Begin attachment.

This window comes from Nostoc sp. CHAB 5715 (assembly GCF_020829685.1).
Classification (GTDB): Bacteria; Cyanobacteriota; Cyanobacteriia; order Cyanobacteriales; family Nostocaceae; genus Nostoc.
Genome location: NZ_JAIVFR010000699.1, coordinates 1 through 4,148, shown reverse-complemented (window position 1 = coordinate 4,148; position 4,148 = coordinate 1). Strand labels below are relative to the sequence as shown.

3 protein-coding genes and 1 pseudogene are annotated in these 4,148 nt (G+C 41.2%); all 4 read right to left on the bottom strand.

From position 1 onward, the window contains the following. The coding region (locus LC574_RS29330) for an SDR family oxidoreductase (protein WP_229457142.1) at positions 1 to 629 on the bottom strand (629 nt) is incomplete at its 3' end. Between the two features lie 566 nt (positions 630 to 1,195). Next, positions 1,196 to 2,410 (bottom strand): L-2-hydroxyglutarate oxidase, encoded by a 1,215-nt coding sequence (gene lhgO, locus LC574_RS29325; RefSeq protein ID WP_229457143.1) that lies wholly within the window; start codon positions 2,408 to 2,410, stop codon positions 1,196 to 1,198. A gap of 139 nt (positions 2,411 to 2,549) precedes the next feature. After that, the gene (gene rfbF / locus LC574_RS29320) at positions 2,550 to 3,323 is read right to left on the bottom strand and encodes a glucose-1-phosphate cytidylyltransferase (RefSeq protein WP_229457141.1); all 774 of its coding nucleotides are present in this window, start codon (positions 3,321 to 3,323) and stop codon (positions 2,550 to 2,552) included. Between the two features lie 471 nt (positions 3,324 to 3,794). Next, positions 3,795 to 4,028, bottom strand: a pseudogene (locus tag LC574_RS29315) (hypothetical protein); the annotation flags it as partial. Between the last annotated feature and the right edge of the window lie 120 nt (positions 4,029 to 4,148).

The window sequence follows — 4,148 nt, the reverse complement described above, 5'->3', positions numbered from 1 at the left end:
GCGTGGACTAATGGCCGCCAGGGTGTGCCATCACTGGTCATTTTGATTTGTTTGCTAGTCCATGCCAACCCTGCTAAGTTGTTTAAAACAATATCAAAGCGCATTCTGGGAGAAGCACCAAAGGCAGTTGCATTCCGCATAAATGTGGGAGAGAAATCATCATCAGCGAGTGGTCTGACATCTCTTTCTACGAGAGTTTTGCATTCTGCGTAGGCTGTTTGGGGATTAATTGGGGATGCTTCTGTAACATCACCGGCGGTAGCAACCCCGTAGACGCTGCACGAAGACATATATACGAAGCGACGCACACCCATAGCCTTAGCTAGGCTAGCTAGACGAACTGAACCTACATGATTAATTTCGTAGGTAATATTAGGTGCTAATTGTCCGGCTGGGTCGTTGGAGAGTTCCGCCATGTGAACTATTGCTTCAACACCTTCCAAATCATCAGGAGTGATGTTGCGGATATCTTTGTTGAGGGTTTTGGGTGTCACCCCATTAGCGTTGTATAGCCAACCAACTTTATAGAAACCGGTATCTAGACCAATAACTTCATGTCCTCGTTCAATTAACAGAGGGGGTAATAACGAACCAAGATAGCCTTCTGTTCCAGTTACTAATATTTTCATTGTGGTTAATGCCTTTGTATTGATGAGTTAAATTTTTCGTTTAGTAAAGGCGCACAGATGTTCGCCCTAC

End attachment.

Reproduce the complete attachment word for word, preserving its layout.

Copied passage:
This window comes from Nostoc sp. CHAB 5715 (assembly GCF_020829685.1).
Classification (GTDB): Bacteria; Cyanobacteriota; Cyanobacteriia; order Cyanobacteriales; family Nostocaceae; genus Nostoc.
Genome location: NZ_JAIVFR010000699.1, coordinates 1 through 4,148, shown reverse-complemented (window position 1 = coordinate 4,148; position 4,148 = coordinate 1). Strand labels below are relative to the sequence as shown.

3 protein-coding genes and 1 pseudogene are annotated in these 4,148 nt (G+C 41.2%); all 4 read right to left on the bottom strand.

From position 1 onward, the window contains the following. The coding region (locus LC574_RS29330) for an SDR family oxidoreductase (protein WP_229457142.1) at positions 1 to 629 on the bottom strand (629 nt) is incomplete at its 3' end. Between the two features lie 566 nt (positions 630 to 1,195). Next, positions 1,196 to 2,410 (bottom strand): L-2-hydroxyglutarate oxidase, encoded by a 1,215-nt coding sequence (gene lhgO, locus LC574_RS29325; RefSeq protein ID WP_229457143.1) that lies wholly within the window; start codon positions 2,408 to 2,410, stop codon positions 1,196 to 1,198. A gap of 139 nt (positions 2,411 to 2,549) precedes the next feature. After that, the gene (gene rfbF / locus LC574_RS29320) at positions 2,550 to 3,323 is read right to left on the bottom strand and encodes a glucose-1-phosphate cytidylyltransferase (RefSeq protein WP_229457141.1); all 774 of its coding nucleotides are present in this window, start codon (positions 3,321 to 3,323) and stop codon (positions 2,550 to 2,552) included. Between the two features lie 471 nt (positions 3,324 to 3,794). Next, positions 3,795 to 4,028, bottom strand: a pseudogene (locus tag LC574_RS29315) (hypothetical protein); the annotation flags it as partial. Between the last annotated feature and the right edge of the window lie 120 nt (positions 4,029 to 4,148).

The window sequence follows — 4,148 nt, the reverse complement described above, 5'->3', positions numbered from 1 at the left end:
GCGTGGACTAATGGCCGCCAGGGTGTGCCATCACTGGTCATTTTGATTTGTTTGCTAGTCCATGCCAACCCTGCTAAGTTGTTTAAAACAATATCAAAGCGCATTCTGGGAGAAGCACCAAAGGCAGTTGCATTCCGCATAAATGTGGGAGAGAAATCATCATCAGCGAGTGGTCTGACATCTCTTTCTACGAGAGTTTTGCATTCTGCGTAGGCTGTTTGGGGATTAATTGGGGATGCTTCTGTAACATCACCGGCGGTAGCAACCCCGTAGACGCTGCACGAAGACATATATACGAAGCGACGCACACCCATAGCCTTAGCTAGGCTAGCTAGACGAACTGAACCTACATGATTAATTTCGTAGGTAATATTAGGTGCTAATTGTCCGGCTGGGTCGTTGGAGAGTTCCGCCATGTGAACTATTGCTTCAACACCTTCCAAATCATCAGGAGTGATGTTGCGGATATCTTTGTTGAGGGTTTTGGGTGTCACCCCATTAGCGTTGTATAGCCAACCAACTTTATAGAAACCGGTATCTAGACCAATAACTTCATGTCCTCGTTCAATTAACAGAGGGGGTAATAACGAACCAAGATAGCCTTCTGTTCCAGTTACTAATATTTTCATTGTGGTTAATGCCTTTGTATTGATGAGTTAAATTTTTCGTTTAGTAAAGGCGCACAGATGTTCGCCCTAC